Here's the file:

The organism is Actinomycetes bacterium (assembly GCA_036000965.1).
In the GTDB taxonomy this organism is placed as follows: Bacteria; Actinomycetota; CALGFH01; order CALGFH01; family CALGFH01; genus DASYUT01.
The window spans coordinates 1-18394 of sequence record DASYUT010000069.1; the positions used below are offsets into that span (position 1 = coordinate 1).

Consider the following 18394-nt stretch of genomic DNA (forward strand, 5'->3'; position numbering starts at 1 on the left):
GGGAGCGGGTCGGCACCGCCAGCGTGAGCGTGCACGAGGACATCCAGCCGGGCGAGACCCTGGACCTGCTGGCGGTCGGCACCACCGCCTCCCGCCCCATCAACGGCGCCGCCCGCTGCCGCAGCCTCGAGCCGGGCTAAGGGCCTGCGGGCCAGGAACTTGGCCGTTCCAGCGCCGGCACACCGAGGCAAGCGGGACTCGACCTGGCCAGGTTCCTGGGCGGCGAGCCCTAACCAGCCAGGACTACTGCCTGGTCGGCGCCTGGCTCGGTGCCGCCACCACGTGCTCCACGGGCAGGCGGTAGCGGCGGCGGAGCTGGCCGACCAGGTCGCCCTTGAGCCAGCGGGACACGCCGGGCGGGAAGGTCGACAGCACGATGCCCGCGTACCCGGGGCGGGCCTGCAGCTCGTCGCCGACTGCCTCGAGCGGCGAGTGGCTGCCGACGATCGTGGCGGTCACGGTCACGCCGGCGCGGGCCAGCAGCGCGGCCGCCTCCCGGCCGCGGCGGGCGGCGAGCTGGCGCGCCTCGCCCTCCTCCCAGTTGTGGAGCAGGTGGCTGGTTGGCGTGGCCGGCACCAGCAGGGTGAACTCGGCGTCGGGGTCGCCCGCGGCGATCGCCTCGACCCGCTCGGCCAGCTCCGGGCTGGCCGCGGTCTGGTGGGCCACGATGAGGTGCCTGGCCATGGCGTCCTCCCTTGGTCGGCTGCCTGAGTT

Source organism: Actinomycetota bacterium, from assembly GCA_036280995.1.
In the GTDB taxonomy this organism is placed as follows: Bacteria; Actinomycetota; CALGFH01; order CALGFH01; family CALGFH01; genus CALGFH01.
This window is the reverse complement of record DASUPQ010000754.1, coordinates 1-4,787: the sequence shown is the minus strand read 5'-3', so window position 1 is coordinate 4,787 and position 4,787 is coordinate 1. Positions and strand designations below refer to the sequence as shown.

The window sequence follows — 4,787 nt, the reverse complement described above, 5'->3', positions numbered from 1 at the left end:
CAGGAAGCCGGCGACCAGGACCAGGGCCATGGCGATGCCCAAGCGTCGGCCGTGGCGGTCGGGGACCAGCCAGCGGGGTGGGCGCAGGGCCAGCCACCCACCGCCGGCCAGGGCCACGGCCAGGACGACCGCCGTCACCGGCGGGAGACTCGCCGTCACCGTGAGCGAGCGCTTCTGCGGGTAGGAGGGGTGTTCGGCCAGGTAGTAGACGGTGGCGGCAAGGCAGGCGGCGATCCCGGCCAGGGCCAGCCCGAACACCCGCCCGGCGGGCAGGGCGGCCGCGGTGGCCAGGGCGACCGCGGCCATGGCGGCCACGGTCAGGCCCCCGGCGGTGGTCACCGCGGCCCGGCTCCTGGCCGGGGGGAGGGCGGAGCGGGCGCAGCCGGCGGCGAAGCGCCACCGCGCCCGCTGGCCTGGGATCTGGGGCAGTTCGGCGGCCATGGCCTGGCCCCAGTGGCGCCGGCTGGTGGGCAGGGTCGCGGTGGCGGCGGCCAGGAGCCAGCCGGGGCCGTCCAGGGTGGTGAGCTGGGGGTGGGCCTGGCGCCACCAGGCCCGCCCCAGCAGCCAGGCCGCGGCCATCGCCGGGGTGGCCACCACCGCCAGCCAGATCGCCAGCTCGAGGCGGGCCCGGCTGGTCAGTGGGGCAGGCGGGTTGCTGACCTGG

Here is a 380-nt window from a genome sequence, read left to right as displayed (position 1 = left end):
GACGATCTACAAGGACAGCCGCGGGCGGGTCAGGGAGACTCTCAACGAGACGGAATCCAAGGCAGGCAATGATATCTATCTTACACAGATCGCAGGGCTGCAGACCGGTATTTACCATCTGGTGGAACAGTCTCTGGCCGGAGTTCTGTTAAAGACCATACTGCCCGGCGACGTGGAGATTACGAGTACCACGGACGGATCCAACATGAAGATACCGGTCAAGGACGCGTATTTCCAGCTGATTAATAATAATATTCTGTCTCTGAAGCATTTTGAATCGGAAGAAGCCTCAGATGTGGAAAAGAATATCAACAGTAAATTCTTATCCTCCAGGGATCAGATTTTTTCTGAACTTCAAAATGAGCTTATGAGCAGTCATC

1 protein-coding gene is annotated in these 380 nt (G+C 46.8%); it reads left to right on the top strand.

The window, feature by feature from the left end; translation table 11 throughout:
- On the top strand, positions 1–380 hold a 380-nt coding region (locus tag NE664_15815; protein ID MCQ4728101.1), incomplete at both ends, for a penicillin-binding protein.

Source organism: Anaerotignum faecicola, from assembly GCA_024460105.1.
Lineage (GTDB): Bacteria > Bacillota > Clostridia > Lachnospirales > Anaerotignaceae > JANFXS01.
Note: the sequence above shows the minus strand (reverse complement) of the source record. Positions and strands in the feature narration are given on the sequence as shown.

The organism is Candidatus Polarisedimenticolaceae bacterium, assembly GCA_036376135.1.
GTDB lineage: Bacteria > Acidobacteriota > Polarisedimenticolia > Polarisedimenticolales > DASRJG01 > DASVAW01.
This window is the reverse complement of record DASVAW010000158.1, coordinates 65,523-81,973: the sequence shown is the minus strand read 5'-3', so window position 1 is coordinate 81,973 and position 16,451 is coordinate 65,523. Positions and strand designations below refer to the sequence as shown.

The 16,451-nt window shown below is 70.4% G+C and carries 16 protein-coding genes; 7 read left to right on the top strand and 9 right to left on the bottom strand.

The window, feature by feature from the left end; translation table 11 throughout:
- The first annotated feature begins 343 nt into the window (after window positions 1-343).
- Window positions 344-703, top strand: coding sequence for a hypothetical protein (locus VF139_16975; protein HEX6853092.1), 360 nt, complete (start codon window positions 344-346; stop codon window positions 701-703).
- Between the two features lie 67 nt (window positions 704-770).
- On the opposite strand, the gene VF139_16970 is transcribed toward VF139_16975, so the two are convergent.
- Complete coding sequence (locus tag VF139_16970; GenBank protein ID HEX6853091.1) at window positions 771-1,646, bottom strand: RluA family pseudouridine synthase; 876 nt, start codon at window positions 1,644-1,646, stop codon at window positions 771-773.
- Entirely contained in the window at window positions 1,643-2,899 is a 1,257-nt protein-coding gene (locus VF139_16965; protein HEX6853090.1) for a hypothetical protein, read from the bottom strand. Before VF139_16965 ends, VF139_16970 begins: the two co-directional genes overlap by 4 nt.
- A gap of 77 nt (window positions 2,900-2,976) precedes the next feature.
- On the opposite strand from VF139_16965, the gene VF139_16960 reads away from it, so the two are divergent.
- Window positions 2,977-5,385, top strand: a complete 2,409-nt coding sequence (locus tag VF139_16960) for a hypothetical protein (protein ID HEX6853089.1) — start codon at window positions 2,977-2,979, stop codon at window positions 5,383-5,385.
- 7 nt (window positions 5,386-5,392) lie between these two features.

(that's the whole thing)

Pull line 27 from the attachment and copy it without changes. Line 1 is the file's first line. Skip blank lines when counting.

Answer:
- On the opposite strand, the gene VF139_16970 is transcribed toward VF139_16975, so the two are convergent.